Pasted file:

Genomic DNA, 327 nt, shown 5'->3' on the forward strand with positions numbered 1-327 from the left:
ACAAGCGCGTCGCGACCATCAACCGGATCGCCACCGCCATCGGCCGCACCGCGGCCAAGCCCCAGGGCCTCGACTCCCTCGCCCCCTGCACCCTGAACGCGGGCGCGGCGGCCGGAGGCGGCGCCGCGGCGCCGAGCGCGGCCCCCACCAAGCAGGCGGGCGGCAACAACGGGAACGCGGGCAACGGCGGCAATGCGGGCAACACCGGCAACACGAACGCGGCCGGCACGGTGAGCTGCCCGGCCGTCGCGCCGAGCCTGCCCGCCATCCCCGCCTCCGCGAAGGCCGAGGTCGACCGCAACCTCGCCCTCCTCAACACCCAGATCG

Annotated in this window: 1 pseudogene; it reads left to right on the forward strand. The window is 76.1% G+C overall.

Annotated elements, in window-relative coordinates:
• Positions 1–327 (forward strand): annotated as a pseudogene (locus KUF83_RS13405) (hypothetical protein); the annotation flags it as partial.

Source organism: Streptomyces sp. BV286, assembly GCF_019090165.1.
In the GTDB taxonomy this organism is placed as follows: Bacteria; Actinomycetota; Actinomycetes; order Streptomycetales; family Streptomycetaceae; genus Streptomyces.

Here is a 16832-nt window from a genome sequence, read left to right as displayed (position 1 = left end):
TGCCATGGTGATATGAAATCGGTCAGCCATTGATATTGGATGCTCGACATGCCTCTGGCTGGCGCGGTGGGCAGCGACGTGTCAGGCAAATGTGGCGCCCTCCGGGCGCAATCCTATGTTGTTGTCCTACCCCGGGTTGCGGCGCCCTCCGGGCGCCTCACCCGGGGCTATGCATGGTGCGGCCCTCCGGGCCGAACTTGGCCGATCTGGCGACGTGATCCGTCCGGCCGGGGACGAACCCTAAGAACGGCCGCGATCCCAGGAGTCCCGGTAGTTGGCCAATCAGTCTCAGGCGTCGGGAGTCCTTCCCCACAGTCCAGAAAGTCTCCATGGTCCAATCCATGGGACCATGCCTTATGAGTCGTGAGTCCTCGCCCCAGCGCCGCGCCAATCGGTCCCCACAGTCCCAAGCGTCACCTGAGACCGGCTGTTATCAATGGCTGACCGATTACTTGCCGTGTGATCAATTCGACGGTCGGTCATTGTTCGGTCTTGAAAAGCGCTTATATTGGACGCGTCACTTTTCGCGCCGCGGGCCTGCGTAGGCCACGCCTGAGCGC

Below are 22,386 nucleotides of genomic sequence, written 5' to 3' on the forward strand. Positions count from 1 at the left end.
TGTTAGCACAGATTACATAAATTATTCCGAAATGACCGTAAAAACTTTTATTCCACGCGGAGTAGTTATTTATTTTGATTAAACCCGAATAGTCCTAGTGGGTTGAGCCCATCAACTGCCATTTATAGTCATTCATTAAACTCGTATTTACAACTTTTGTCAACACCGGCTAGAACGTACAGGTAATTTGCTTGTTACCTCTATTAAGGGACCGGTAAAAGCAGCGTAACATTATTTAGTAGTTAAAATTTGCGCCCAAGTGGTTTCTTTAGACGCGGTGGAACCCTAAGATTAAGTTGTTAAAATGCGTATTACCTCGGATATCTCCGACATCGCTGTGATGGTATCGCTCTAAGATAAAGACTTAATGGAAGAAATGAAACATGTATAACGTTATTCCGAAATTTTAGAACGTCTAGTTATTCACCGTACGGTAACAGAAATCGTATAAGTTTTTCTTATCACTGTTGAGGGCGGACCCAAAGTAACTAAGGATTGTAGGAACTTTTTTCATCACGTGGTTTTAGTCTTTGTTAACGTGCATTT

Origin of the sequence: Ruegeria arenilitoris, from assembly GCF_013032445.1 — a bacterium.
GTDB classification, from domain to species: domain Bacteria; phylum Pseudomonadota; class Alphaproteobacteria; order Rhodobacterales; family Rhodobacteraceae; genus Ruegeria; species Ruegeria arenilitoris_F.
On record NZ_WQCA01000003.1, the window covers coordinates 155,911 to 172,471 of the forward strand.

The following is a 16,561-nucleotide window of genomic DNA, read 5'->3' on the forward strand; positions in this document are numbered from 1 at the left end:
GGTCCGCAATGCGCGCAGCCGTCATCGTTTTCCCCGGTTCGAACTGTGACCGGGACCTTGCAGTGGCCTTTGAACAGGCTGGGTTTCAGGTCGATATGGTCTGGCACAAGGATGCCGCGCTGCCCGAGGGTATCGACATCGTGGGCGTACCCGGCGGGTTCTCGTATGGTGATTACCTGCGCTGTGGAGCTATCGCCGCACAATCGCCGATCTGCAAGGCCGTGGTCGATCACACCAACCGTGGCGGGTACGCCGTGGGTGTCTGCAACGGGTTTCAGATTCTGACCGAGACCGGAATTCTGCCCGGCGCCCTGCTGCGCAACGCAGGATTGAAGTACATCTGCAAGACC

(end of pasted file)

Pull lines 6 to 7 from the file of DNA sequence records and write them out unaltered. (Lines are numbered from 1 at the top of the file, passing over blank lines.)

Source organism: Streptomyces sp. BV286, assembly GCF_019090165.1.
In the GTDB taxonomy this organism is placed as follows: Bacteria; Actinomycetota; Actinomycetes; order Streptomycetales; family Streptomycetaceae; genus Streptomyces.